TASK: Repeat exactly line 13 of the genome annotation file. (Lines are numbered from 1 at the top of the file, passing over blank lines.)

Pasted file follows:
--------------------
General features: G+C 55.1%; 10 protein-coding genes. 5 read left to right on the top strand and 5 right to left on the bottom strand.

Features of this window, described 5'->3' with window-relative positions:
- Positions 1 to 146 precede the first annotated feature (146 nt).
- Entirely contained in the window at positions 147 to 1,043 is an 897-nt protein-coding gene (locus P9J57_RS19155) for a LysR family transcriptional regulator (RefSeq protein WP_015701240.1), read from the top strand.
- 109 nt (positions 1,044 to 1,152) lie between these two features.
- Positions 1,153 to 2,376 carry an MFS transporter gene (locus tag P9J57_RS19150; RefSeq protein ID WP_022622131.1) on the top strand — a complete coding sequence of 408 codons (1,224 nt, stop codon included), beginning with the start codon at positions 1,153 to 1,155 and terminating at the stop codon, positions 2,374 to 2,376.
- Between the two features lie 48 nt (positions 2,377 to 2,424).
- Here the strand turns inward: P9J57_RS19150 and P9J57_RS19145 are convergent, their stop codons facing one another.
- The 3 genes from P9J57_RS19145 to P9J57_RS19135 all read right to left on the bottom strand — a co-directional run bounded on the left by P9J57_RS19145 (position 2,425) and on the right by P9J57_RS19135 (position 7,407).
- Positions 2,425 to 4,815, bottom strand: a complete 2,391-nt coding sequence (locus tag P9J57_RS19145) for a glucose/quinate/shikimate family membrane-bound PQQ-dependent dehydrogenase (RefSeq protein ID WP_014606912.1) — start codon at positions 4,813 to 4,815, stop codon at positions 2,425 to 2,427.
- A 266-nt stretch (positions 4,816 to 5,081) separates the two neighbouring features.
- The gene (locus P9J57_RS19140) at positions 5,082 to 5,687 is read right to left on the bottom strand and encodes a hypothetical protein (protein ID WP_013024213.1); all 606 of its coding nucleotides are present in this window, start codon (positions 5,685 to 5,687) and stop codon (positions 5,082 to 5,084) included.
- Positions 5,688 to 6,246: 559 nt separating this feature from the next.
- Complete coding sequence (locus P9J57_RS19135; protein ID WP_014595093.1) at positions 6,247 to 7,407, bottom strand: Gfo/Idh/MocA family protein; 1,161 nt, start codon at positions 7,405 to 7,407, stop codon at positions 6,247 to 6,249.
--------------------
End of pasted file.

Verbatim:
- Positions 5,688 to 6,246: 559 nt separating this feature from the next.